By Steve Manganelli
Design/Build/Fly (DBF) is a competition sponsored by the American Institute of Aeronautics and Astronautics (AIAA) for undergraduate aerospace engineering college students. The competition is unique in that the rules change every year so the previous years’ experience is not terribly helpful to successive teams. The competition requires fabrication and documentation of a UAV aka R/C model airplane capable of carrying some kind of cargo, or deploy a “sensor” or some item representative of what might be typical of cargo for a UAV. In recent years, the entry has been capped at 100 schools many of which are from abroad. Usually, the process culminates in a fly-off at either the Textron facility in Wichita KS or a model airplane field in Tucson AZ. This year, a “Covid year” things were a little different.
Myself and Steve Neu have been mentoring either SDSU or UCSD DBF teams since 1999 after we were approached at an SEFSD meeting by the leader of the UCSD team; at the time, DBF was only int its 4th year. What was soon clear was no undergraduate aerospace engineering curriculum had R/C model building instruction! The models of the most successful early teams were constructed in Steve Neu’s shop with expert supervision and frequent R/C modeling lessons. Later teams chose to fabricate in their own on-campus labs and over the years we’ve carried tennis balls, softballs, pint water bottles, Estes rockets, water, ping pong balls, various weighted cubes just to name a few.
Fast forward to 2020/2021. This years’ rules, published in early September, 2020 were for a cable extending and retracting sensor which also had to display 3 lights which had to blink in a sequence. The model also had to carry a number of these “sensors” as cargo in simulated shipping containers. The scoring formula forced a compromise between length of sensors, weight of sensors and quantity of cargo sensors to be carried in separate missions. You could make the model as big as you want except that the wingspan had to be 5 feet or less! The first mission required the model to fly the course empty using pass/fail criteria.
Months before the fly-off, there is 5 page proposal due that delineates each schools plan to solve the DBF problem. The organizers use this to cull out the top 110 proposals from the nearly 160 submitted! SDSU’s proposal fortunately passed muster and the team led by Daniel O’Haire was off to the races. The specter of Covid hung over this year’s competition with the continued ambiguity of whether or not there would be an in-person fly-off in Tucson. In February, the 60 page paper documenting the design effort was submitted and in an unusual circumstance, the scores of the papers (which are a factor in the overall score) were announced in mid-March and the fly-off was cancelled; we stood in 37th place overall. The criteria for scoring the video was announced later with a potential to multiply the paper score by up to 10 if all the flight criteria are met.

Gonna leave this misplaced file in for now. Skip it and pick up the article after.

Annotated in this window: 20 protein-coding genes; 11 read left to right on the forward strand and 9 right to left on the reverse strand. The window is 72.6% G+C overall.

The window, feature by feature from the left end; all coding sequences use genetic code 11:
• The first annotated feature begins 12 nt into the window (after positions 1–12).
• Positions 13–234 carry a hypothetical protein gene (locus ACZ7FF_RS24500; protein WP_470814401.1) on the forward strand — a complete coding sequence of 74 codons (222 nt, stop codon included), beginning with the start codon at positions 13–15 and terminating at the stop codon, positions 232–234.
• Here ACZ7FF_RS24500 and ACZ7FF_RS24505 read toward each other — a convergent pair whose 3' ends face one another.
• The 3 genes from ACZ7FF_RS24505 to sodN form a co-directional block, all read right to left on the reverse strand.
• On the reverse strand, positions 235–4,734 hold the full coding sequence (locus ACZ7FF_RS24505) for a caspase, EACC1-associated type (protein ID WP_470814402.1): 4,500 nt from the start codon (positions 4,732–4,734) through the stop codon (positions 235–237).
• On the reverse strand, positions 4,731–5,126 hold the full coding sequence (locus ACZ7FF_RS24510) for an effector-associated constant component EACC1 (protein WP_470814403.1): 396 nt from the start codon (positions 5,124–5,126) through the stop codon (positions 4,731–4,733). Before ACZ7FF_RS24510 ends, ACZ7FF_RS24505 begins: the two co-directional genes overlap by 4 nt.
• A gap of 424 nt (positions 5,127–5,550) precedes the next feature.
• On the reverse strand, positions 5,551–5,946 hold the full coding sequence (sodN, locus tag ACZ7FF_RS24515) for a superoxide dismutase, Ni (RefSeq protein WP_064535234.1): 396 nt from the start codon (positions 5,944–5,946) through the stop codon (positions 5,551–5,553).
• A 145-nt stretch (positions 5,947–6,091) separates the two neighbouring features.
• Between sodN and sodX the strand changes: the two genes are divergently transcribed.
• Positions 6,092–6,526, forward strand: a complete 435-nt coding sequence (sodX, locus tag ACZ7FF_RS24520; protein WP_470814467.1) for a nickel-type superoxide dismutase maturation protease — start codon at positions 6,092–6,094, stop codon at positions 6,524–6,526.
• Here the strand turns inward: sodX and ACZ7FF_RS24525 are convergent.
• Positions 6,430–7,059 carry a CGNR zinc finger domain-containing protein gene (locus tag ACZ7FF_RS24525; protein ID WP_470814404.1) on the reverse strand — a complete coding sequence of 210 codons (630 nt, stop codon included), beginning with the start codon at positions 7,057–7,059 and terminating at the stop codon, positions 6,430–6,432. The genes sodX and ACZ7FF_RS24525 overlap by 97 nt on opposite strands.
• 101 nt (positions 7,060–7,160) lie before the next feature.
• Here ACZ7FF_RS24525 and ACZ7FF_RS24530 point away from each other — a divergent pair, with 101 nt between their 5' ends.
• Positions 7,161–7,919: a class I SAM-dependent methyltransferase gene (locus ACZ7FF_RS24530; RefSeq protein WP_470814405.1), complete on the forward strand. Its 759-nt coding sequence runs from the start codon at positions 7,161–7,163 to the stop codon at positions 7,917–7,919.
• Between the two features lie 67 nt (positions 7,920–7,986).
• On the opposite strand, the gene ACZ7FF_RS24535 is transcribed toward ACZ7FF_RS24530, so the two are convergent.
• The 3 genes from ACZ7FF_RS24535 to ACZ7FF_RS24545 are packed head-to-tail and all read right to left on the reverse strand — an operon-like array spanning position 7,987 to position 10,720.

Steve Neu and I thought this was going to be the end of it as the students were still learning remotely and were not allowed on campus for access to their fabrication lab. I dropped the students a quick E-mail on April 11th, expecting confirmation that they were unable to fabricate a model and their DBF effort was complete.
Imagine my surprise that instead, I was told they were just allowed back in their on-campus lab and they would have a finished aircraft for our inspection on April 14th! Although not ready to fly, the airframe had promise and after going over a list of corrective measures, the all-or-nothing test flight and video production was scheduled for the following Friday or Saturday at the latest, only a day or two ahead of the deadline. Steve Neu and I had a final preflight at his shop on Friday night where we made some more adjustments, set the control throws, changed props, issued a few more corrections and declared the model “ready to fly and video” the following afternoon.
The model was placed on the center of the runway at SEFSD field, the throttle advanced and up she went! The takeoff was the first part of the video requirement, that complete it was now time to deploy the sensor. The command via a separate transmitter was issued to deploy the sensor, however being that it was only about 1 ½ inches in diameter and maybe 8 inches long, we couldn’t really tell whether or not it was deploying. After several circuits of the field, we determined that it wasn’t so a landing approach was made, the landing being the 3rd video requirement. Steve touched down smoothly, the model immediately turned right due to NLG problems and was softly arrested by the weeds. Flight number 2, the sensor clearly deployed and then retracted : success! We now had all of our video requirements which were uploaded to the Organizers’ website where we just awaited our final placing.
Last Friday, May 14th, the final scores were announced : SDSU is 21st place out of 110 Teams and the top scorer among all the California schools participating! Not bad for a week and a half build! Congratulations to Daniel O’Haire and the rest of the SDSU DBF Team for a herculean effort. For general information about DBF, check out the AIAA DBF Website here : AIAA Design/Build/Fly | AIAA .